About Wildlife & Fauna in Preveza and Parga

In and outside of the River, the Aherontas region is teeming with wildlife. Within the river, fresh water fish such as Trout, eels, and frogs…… on which otters feed. There is also a large variety of turtles and snakes, as well as wild cats and wolves which are supported by the river’s diverse ecosystem. These animals pose no threat to hikers, though walkers should stick to the paths to avoid accidental encounters with snakes.

Gulf of Amvrakikos
The Amvrakikos Gulf is one of the most important wetlands in Greece and one of key significance in Europe. Over 290 species of birds live in the Gulf, some permanently and others as a stop along their migration routes. The birds and marine animals favour the area not only for the physical shelter that the thick reeds and trees provide, but the ample supply of fish, shell fish and amphibians within the water and wetlands of the Gulf. The Gulf is home to one of the largest pods of Bottlenose Dolphins within Greece. Endangered species such as the Monachus monachus or Monk seal along with the Caretta caretta or the Loggerhead Turtle both take shelter within the protected waters of the Gulf. Here they feed on Grey and Red Mullet, mussels, and clams.

Photo: discoverpreveza.gr

Lake Ziros
This natural lake and surrounding area remind visitors more of Switzerland than Greece. Nevertheless, it is one of the country’s most beautiful landscapes and an invaluable ecosystem that supports a wide array of wildlife including Swamp, River and Meadow Turtles, the Common Toad and the Green Toad, the Dalmatian Frog, Tree Frog, Green Frog, and Western Greece Frog as well as a few snake species. It is also home to a number of mammals including 70 different species of bats, otters, wild cats, wild boars and jackals as well as several fish species.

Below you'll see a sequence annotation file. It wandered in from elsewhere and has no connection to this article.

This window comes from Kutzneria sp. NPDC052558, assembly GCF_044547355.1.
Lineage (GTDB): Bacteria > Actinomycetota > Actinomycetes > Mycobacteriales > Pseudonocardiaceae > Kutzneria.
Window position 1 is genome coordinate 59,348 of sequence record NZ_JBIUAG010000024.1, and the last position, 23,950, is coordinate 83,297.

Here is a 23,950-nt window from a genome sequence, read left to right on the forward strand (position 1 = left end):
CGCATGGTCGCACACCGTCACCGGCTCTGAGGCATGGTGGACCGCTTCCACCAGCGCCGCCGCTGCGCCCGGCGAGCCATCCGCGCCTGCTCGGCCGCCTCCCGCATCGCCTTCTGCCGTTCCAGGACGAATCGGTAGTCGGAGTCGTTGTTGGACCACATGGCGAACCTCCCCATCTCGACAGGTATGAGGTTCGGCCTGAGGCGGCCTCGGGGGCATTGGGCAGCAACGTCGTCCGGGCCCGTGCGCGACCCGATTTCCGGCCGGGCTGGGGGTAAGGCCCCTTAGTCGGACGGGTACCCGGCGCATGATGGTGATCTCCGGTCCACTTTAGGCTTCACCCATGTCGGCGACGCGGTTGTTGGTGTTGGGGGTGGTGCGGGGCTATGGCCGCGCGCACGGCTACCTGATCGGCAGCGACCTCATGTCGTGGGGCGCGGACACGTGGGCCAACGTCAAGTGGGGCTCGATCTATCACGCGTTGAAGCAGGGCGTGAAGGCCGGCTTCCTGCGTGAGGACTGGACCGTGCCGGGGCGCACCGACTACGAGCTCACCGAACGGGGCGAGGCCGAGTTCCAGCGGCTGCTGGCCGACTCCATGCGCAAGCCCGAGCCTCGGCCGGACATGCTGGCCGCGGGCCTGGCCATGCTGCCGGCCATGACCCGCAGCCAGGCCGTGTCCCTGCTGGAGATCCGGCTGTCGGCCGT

Photo: GNTO/Y.Skoulas

Louros River
Excavations at both Kokkinopilos and the Cave of Asprohalkou have both shed light on the important role the Louros River Valley area played in prehistoric times. Experts believe that the river supported an abundant range of wildlife that enabled groups of hunter-gatherers to survive in the area over centuries. Today the river continues to support a diverse variety of birds, fish mammals, reptiles and amphibians in the area. Otters, moles, wild cats, Mediterranean, Rock and Swamp Turtles, toads and frogs are just some of the animals that depend on the Louros River for their sustenance. Within the river, eels, Trout, and other species of fish flourish, though during the last few decades, their numbers have been reduced due to the severe pollution problem the river faces.

Photo: GNTO/Y.Skoulas

Kalodiki Marsh
This incredible marsh lies in the northernmost section of the prefecture and spills into part of neighbouring Ioannina region as well. Despite the fact that it occupies a space between 100 -150 meters (depending on which season it is) the Kalodiki Marsh is an invaluable ecosystem with over 300 types of plants, 120 species of birds, 20 different mammals, 11 reptiles, 5 kinds of amphibians and several fish species. Kalodiki Marsh is part of the Natura 2000 initiative designed to protect such important ecological environments. The marsh is a haven to several species that enjoy the protection of its waters and the bounty of the food it provides. Several types of frogs, salamanders as well as beavers and otters make their homes within the waters of the marsh while skunks, weasels, foxes, hedgehogs and wild cats take advantage of the rich supply of food along the banks of the marsh.

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